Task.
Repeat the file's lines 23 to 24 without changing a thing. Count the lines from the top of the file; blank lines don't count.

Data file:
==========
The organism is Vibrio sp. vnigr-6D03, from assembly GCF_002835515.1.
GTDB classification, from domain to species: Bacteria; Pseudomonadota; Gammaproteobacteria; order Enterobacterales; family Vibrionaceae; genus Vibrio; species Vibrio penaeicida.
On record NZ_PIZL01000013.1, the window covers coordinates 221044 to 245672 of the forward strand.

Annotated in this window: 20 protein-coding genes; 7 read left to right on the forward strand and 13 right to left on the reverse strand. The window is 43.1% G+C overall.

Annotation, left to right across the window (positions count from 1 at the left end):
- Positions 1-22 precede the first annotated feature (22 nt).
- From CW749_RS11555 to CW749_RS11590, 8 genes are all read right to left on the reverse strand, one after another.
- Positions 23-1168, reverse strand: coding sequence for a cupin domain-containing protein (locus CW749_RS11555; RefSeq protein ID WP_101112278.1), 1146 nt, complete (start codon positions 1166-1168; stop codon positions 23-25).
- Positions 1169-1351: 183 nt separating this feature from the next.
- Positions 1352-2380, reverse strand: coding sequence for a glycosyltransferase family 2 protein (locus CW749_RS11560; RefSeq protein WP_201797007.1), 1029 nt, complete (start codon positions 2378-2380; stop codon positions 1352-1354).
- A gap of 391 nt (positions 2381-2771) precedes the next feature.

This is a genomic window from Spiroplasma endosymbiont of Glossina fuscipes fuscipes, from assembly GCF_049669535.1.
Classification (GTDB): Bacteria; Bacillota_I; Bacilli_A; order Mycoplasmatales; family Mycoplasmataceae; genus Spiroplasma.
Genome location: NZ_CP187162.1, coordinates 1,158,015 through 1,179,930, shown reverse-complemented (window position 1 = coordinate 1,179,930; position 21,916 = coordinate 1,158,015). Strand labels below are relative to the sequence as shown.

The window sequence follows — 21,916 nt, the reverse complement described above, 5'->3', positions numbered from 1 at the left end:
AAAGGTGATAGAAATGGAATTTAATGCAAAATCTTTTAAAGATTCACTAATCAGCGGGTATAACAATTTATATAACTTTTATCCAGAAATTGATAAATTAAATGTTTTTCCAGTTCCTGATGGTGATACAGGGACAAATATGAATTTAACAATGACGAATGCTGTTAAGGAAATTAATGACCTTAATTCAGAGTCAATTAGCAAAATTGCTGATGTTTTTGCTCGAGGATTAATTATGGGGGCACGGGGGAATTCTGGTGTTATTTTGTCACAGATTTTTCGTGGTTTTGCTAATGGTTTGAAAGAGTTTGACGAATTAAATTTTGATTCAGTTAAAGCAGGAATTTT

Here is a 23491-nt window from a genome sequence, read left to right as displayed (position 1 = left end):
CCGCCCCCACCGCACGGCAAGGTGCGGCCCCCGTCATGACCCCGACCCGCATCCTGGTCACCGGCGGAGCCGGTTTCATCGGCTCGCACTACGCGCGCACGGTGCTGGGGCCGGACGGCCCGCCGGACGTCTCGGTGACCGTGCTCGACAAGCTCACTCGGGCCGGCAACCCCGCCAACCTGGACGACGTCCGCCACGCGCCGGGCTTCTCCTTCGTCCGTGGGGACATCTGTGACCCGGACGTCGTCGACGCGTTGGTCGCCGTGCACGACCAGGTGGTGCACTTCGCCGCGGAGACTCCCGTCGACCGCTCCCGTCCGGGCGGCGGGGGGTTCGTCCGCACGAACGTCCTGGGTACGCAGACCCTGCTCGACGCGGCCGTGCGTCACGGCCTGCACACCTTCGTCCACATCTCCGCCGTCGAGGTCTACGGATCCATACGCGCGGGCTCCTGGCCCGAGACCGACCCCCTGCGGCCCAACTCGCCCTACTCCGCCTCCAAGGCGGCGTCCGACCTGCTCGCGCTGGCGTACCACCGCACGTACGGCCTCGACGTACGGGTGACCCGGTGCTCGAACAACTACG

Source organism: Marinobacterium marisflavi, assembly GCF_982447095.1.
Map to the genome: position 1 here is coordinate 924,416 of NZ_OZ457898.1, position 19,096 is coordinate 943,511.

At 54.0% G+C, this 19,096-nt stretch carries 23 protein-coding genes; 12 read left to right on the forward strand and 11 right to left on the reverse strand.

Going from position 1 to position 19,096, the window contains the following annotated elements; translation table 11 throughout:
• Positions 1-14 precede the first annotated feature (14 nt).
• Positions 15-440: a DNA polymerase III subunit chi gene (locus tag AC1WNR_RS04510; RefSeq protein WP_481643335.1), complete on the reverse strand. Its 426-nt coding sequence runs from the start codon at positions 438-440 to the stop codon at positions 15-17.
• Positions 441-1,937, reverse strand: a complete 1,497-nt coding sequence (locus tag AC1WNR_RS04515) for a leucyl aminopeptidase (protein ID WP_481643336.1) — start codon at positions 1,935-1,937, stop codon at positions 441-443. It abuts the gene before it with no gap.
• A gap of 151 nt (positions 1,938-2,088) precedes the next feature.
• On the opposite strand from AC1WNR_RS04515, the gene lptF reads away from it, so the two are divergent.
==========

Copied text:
• Positions 1-14 precede the first annotated feature (14 nt).
• Positions 15-440: a DNA polymerase III subunit chi gene (locus tag AC1WNR_RS04510; RefSeq protein WP_481643335.1), complete on the reverse strand. Its 426-nt coding sequence runs from the start codon at positions 438-440 to the stop codon at positions 15-17.